Say ‘no’ to multi-tasking. This can dramatically reduce stress and improve outcomes at work and in your personal life. Draw a rigid boundary around anything that you are currently doing. If you are having dinner with your family switch off all distractions and be there for them. If you are in a team meeting do not look at your cell phone to read e-mails. If your mind is constantly wandering, maybe you should not be on the current task.
One hour a day
Finally, respect yourself. Set aside an hour every day for yourself and respect that time as much as you would respect your manager’s time. Use that hour to build a habit of your choice. This is your daily down time which is sacrosanct, except during emergencies. This time will help you recharge and restore balance.
5 causes of imbalance
1. Societal expectations
Society sets unrealistic targets for us, which causes unnecessary stress. As a result, you might experience distress on getting average marks in an exam, not earning enough or failing to fulfi l family obligations. To avoid this, learn to distinguish between social conditioning and your priorities.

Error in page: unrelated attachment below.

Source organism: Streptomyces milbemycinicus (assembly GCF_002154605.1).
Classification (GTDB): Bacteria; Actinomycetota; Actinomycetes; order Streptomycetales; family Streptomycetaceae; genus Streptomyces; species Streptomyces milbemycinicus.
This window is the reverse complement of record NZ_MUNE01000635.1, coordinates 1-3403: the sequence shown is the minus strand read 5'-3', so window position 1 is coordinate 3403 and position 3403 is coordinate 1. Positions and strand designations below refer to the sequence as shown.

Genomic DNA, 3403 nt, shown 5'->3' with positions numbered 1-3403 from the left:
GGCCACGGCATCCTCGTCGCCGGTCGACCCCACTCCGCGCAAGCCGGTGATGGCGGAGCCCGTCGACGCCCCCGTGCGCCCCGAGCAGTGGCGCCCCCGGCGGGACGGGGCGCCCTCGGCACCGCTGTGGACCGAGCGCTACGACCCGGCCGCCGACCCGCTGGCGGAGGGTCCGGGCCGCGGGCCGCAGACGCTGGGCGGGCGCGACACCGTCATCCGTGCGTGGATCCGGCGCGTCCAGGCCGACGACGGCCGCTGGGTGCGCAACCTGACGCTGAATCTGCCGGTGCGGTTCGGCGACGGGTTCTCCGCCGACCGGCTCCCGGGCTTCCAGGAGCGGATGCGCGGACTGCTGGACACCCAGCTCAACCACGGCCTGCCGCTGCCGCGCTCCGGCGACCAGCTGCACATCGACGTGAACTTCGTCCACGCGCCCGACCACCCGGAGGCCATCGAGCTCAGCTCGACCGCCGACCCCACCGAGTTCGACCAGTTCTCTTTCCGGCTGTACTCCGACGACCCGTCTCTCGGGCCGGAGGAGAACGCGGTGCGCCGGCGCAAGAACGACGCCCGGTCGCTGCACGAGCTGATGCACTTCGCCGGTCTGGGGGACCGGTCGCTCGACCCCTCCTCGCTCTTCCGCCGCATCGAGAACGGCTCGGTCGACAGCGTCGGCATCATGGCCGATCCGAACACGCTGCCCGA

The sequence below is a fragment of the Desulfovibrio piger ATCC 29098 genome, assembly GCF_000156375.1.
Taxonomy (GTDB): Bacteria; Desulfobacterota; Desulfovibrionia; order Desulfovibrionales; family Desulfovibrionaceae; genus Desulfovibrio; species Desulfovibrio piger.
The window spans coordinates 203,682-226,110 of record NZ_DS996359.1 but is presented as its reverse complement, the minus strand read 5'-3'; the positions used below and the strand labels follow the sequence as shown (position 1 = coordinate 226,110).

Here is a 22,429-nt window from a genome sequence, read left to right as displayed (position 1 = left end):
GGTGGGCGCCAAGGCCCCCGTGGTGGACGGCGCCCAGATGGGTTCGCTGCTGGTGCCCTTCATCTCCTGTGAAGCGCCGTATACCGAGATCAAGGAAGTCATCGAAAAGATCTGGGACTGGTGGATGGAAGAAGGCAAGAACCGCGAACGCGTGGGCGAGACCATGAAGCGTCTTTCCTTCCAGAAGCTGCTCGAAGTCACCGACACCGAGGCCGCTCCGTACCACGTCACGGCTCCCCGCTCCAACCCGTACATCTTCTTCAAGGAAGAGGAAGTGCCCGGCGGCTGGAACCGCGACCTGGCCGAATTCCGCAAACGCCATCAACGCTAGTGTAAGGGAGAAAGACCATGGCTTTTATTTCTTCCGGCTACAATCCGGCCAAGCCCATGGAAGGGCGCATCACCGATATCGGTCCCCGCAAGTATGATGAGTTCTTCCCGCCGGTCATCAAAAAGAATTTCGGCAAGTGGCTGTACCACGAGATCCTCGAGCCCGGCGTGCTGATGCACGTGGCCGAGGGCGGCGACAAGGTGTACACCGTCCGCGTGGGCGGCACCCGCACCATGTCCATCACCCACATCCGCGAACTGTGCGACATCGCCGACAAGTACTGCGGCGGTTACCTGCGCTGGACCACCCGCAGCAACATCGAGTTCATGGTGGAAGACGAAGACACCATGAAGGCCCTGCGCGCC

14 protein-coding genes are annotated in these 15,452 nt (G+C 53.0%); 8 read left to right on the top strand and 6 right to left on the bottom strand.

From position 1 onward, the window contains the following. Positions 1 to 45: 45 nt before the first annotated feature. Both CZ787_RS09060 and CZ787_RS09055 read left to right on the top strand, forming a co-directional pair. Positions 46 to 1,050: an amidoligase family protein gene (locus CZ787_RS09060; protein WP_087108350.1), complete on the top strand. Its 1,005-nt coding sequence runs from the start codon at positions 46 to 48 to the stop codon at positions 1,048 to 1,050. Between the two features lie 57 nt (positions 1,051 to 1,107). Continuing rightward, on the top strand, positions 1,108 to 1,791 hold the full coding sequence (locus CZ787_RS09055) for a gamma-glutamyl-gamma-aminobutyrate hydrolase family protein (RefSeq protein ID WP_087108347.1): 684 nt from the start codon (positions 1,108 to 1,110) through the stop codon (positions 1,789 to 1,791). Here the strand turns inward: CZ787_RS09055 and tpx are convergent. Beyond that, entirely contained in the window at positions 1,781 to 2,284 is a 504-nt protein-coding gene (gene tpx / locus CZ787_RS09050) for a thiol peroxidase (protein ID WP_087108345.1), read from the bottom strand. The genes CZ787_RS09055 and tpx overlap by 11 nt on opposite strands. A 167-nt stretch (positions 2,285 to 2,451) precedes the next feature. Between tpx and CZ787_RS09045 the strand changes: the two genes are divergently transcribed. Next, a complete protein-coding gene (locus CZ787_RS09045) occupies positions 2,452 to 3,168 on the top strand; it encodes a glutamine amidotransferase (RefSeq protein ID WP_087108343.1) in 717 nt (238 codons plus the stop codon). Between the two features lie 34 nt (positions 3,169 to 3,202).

2. Extreme ambition
Single-minded ambition regarding work comes from internal triggers or from a need for social recognition and success. However, it inevitably leads to hiding failures, avoiding people and ultimately becoming cynical and unhappy. Substitute it with moderated ambition aimed at achieving multiple parallel work and life goals.
3. Desperate for perfection
Social media platforms like Instagram and Facebook show us a false image of the glamorous lives that other people lead. Their lives seem full of impeccable fashion, family, friends, food and fun. If you are seeking total perfection in any area of life, know that it takes time away from other things, leading to greater imbalance and unhappiness.
4. Denied depression
Depression and burnout are socially unacceptable weaknesses. As a result of this taboo, these issues are ignored and rarely shared with others. This leads to rapid deterioration without any attempt to address the causes. Recognise them as mental ailments in both yourself and loved ones, and seek therapy or make lifestyle changes as needed.
5. One size fits all
In a crowded and competitive world, uniform rules are applied to everyone for the sake of 'fairness'. In schools everyone studies all subjects at the same pace. Fixed policies at work leave little room for you to control your life. Try to choose a career and employers that fi t your life, not someone else’s.